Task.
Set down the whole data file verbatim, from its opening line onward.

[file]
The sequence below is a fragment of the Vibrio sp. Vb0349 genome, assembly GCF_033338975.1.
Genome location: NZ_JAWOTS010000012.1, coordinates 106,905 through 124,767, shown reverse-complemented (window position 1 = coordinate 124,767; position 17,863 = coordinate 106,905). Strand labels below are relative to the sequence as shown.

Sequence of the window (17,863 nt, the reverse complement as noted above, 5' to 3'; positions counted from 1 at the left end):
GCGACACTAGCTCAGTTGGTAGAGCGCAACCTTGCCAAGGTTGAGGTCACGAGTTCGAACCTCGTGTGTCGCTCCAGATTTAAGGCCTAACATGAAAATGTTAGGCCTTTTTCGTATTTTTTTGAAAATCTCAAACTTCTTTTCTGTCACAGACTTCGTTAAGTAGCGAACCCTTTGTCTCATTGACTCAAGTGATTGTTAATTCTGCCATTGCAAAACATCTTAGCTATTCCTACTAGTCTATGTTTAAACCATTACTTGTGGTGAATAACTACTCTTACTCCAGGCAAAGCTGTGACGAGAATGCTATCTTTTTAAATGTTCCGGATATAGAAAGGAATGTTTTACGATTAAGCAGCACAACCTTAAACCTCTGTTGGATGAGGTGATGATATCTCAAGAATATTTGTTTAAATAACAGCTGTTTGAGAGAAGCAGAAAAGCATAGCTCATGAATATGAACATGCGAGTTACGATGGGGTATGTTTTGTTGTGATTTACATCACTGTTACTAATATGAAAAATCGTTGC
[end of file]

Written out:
The sequence below is a fragment of the Vibrio sp. Vb0349 genome, assembly GCF_033338975.1.
Genome location: NZ_JAWOTS010000012.1, coordinates 106,905 through 124,767, shown reverse-complemented (window position 1 = coordinate 124,767; position 17,863 = coordinate 106,905). Strand labels below are relative to the sequence as shown.

Sequence of the window (17,863 nt, the reverse complement as noted above, 5' to 3'; positions counted from 1 at the left end):
GCGACACTAGCTCAGTTGGTAGAGCGCAACCTTGCCAAGGTTGAGGTCACGAGTTCGAACCTCGTGTGTCGCTCCAGATTTAAGGCCTAACATGAAAATGTTAGGCCTTTTTCGTATTTTTTTGAAAATCTCAAACTTCTTTTCTGTCACAGACTTCGTTAAGTAGCGAACCCTTTGTCTCATTGACTCAAGTGATTGTTAATTCTGCCATTGCAAAACATCTTAGCTATTCCTACTAGTCTATGTTTAAACCATTACTTGTGGTGAATAACTACTCTTACTCCAGGCAAAGCTGTGACGAGAATGCTATCTTTTTAAATGTTCCGGATATAGAAAGGAATGTTTTACGATTAAGCAGCACAACCTTAAACCTCTGTTGGATGAGGTGATGATATCTCAAGAATATTTGTTTAAATAACAGCTGTTTGAGAGAAGCAGAAAAGCATAGCTCATGAATATGAACATGCGAGTTACGATGGGGTATGTTTTGTTGTGATTTACATCACTGTTACTAATATGAAAAATCGTTGC